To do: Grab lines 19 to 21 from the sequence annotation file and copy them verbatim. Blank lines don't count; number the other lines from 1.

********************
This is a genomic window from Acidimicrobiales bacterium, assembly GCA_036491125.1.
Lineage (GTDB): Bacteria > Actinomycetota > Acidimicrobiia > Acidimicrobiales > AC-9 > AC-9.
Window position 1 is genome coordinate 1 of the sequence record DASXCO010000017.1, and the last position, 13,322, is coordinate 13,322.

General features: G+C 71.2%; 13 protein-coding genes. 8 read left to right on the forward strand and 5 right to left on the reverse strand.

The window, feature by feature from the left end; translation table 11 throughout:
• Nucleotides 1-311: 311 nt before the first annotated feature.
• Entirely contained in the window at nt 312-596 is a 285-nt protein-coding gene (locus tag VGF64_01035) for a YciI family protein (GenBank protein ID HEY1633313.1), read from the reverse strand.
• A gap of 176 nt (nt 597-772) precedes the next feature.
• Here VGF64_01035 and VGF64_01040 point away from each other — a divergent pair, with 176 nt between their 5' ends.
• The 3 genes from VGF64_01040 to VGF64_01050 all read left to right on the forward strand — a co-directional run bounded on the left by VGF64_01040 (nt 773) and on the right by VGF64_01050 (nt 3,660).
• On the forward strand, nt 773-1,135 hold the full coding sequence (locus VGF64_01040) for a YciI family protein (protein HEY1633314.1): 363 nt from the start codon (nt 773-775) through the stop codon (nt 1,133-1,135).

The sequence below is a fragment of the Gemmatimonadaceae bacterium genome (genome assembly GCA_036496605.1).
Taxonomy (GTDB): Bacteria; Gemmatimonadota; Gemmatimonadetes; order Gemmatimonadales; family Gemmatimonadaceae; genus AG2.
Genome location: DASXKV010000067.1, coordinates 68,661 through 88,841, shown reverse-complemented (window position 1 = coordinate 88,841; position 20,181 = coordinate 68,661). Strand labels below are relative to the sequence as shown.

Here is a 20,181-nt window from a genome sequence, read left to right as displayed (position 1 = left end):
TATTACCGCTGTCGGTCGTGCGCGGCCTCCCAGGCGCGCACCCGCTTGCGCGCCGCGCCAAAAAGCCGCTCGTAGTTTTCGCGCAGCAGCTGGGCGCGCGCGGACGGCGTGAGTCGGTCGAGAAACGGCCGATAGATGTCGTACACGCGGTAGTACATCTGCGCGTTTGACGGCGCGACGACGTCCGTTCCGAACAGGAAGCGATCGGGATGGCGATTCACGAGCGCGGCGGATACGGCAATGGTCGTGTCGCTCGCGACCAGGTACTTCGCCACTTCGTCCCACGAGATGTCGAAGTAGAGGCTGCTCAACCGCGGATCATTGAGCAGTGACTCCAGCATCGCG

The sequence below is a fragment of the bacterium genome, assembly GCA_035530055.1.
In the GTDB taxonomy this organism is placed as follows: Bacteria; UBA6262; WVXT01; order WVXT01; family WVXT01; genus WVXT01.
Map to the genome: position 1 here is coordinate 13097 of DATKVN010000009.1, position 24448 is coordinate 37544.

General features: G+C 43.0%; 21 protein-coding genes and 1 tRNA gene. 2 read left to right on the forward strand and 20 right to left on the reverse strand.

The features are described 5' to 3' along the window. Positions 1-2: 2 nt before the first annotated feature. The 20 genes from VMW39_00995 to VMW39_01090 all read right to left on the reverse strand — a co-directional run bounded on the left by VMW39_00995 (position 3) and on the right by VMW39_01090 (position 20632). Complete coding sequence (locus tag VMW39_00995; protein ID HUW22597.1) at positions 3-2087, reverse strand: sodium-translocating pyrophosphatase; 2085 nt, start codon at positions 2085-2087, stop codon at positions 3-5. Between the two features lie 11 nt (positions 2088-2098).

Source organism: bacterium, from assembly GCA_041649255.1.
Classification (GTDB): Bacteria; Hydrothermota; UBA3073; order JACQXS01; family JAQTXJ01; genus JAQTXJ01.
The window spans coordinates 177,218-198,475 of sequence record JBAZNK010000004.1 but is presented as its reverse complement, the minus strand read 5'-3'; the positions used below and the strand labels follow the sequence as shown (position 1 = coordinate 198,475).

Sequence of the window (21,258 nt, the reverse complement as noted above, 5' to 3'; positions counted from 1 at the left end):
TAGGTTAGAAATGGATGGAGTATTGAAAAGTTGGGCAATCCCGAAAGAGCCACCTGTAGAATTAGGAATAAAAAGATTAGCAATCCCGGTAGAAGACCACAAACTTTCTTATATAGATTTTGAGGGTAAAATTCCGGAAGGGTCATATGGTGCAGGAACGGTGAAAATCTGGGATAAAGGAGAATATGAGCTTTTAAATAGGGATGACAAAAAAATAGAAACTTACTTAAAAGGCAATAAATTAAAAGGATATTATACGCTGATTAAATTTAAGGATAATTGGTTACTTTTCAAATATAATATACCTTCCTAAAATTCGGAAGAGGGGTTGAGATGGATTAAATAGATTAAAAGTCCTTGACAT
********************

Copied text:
Map to the genome: position 1 here is coordinate 13097 of DATKVN010000009.1, position 24448 is coordinate 37544.

General features: G+C 43.0%; 21 protein-coding genes and 1 tRNA gene. 2 read left to right on the forward strand and 20 right to left on the reverse strand.

The features are described 5' to 3' along the window. Positions 1-2: 2 nt before the first annotated feature. The 20 genes from VMW39_00995 to VMW39_01090 all read right to left on the reverse strand — a co-directional run bounded on the left by VMW39_00995 (position 3) and on the right by VMW39_01090 (position 20632). Complete coding sequence (locus tag VMW39_00995; protein ID HUW22597.1) at positions 3-2087, reverse strand: sodium-translocating pyrophosphatase; 2085 nt, start codon at positions 2085-2087, stop codon at positions 3-5. Between the two features lie 11 nt (positions 2088-2098).